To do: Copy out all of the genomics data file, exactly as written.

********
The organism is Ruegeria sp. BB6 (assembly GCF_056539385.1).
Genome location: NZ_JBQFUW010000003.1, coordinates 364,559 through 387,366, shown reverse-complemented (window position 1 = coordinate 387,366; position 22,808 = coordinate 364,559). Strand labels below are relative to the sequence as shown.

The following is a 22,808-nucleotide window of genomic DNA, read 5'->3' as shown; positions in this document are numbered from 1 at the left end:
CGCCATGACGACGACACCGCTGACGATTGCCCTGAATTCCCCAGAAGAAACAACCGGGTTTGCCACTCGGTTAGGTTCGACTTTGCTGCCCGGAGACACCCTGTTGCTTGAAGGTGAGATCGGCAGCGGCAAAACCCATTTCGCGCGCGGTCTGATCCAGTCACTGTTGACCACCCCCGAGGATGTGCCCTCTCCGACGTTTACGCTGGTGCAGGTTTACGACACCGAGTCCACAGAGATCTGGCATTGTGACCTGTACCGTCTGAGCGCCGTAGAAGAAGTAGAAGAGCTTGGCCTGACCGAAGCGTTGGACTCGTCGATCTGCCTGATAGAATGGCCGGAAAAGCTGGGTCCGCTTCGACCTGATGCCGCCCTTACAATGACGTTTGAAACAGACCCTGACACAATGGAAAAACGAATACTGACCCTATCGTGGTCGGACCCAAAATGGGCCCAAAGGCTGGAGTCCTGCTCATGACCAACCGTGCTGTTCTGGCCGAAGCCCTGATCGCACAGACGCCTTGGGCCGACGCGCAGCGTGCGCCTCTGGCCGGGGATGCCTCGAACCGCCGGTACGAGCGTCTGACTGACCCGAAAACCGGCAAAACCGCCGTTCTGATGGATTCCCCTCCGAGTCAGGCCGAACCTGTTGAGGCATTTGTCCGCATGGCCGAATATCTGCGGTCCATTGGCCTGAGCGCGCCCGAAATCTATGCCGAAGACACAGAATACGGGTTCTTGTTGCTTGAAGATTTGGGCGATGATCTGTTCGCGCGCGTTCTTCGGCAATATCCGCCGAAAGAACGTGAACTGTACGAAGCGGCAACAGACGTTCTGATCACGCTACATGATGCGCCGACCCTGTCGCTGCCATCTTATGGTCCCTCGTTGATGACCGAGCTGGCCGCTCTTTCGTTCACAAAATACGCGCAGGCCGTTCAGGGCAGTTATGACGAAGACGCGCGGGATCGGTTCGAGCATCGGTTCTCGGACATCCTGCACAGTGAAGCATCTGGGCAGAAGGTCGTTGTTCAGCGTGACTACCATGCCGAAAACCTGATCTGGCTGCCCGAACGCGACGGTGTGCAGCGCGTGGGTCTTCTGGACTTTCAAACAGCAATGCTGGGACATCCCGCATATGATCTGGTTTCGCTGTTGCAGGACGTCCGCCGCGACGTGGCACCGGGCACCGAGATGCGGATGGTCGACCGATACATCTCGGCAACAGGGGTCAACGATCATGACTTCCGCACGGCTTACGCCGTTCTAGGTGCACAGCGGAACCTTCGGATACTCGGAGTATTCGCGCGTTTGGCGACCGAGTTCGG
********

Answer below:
The organism is Ruegeria sp. BB6 (assembly GCF_056539385.1).
Genome location: NZ_JBQFUW010000003.1, coordinates 364,559 through 387,366, shown reverse-complemented (window position 1 = coordinate 387,366; position 22,808 = coordinate 364,559). Strand labels below are relative to the sequence as shown.

The following is a 22,808-nucleotide window of genomic DNA, read 5'->3' as shown; positions in this document are numbered from 1 at the left end:
CGCCATGACGACGACACCGCTGACGATTGCCCTGAATTCCCCAGAAGAAACAACCGGGTTTGCCACTCGGTTAGGTTCGACTTTGCTGCCCGGAGACACCCTGTTGCTTGAAGGTGAGATCGGCAGCGGCAAAACCCATTTCGCGCGCGGTCTGATCCAGTCACTGTTGACCACCCCCGAGGATGTGCCCTCTCCGACGTTTACGCTGGTGCAGGTTTACGACACCGAGTCCACAGAGATCTGGCATTGTGACCTGTACCGTCTGAGCGCCGTAGAAGAAGTAGAAGAGCTTGGCCTGACCGAAGCGTTGGACTCGTCGATCTGCCTGATAGAATGGCCGGAAAAGCTGGGTCCGCTTCGACCTGATGCCGCCCTTACAATGACGTTTGAAACAGACCCTGACACAATGGAAAAACGAATACTGACCCTATCGTGGTCGGACCCAAAATGGGCCCAAAGGCTGGAGTCCTGCTCATGACCAACCGTGCTGTTCTGGCCGAAGCCCTGATCGCACAGACGCCTTGGGCCGACGCGCAGCGTGCGCCTCTGGCCGGGGATGCCTCGAACCGCCGGTACGAGCGTCTGACTGACCCGAAAACCGGCAAAACCGCCGTTCTGATGGATTCCCCTCCGAGTCAGGCCGAACCTGTTGAGGCATTTGTCCGCATGGCCGAATATCTGCGGTCCATTGGCCTGAGCGCGCCCGAAATCTATGCCGAAGACACAGAATACGGGTTCTTGTTGCTTGAAGATTTGGGCGATGATCTGTTCGCGCGCGTTCTTCGGCAATATCCGCCGAAAGAACGTGAACTGTACGAAGCGGCAACAGACGTTCTGATCACGCTACATGATGCGCCGACCCTGTCGCTGCCATCTTATGGTCCCTCGTTGATGACCGAGCTGGCCGCTCTTTCGTTCACAAAATACGCGCAGGCCGTTCAGGGCAGTTATGACGAAGACGCGCGGGATCGGTTCGAGCATCGGTTCTCGGACATCCTGCACAGTGAAGCATCTGGGCAGAAGGTCGTTGTTCAGCGTGACTACCATGCCGAAAACCTGATCTGGCTGCCCGAACGCGACGGTGTGCAGCGCGTGGGTCTTCTGGACTTTCAAACAGCAATGCTGGGACATCCCGCATATGATCTGGTTTCGCTGTTGCAGGACGTCCGCCGCGACGTGGCACCGGGCACCGAGATGCGGATGGTCGACCGATACATCTCGGCAACAGGGGTCAACGATCATGACTTCCGCACGGCTTACGCCGTTCTAGGTGCACAGCGGAACCTTCGGATACTCGGAGTATTCGCGCGTTTGGCGACCGAGTTCGG